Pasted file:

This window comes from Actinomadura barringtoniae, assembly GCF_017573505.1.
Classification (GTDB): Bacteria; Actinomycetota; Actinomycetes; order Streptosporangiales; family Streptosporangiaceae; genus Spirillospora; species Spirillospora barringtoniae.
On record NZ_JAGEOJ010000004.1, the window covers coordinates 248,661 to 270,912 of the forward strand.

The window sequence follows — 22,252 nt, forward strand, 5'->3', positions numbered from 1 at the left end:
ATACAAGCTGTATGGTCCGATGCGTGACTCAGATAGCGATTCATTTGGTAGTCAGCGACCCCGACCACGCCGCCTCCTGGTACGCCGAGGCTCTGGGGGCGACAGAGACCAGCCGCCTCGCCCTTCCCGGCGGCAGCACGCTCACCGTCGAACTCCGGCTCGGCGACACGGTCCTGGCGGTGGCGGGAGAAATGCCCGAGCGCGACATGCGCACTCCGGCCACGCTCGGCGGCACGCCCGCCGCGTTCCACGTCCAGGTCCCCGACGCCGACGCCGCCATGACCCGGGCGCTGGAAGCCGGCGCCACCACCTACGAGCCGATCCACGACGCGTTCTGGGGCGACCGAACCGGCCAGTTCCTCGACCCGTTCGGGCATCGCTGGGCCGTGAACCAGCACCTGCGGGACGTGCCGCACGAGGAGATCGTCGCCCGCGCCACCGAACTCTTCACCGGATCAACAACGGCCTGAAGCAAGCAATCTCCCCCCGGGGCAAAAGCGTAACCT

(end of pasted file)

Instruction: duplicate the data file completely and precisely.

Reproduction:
This window comes from Actinomadura barringtoniae, assembly GCF_017573505.1.
Classification (GTDB): Bacteria; Actinomycetota; Actinomycetes; order Streptosporangiales; family Streptosporangiaceae; genus Spirillospora; species Spirillospora barringtoniae.
On record NZ_JAGEOJ010000004.1, the window covers coordinates 248,661 to 270,912 of the forward strand.

The window sequence follows — 22,252 nt, forward strand, 5'->3', positions numbered from 1 at the left end:
ATACAAGCTGTATGGTCCGATGCGTGACTCAGATAGCGATTCATTTGGTAGTCAGCGACCCCGACCACGCCGCCTCCTGGTACGCCGAGGCTCTGGGGGCGACAGAGACCAGCCGCCTCGCCCTTCCCGGCGGCAGCACGCTCACCGTCGAACTCCGGCTCGGCGACACGGTCCTGGCGGTGGCGGGAGAAATGCCCGAGCGCGACATGCGCACTCCGGCCACGCTCGGCGGCACGCCCGCCGCGTTCCACGTCCAGGTCCCCGACGCCGACGCCGCCATGACCCGGGCGCTGGAAGCCGGCGCCACCACCTACGAGCCGATCCACGACGCGTTCTGGGGCGACCGAACCGGCCAGTTCCTCGACCCGTTCGGGCATCGCTGGGCCGTGAACCAGCACCTGCGGGACGTGCCGCACGAGGAGATCGTCGCCCGCGCCACCGAACTCTTCACCGGATCAACAACGGCCTGAAGCAAGCAATCTCCCCCCGGGGCAAAAGCGTAACCT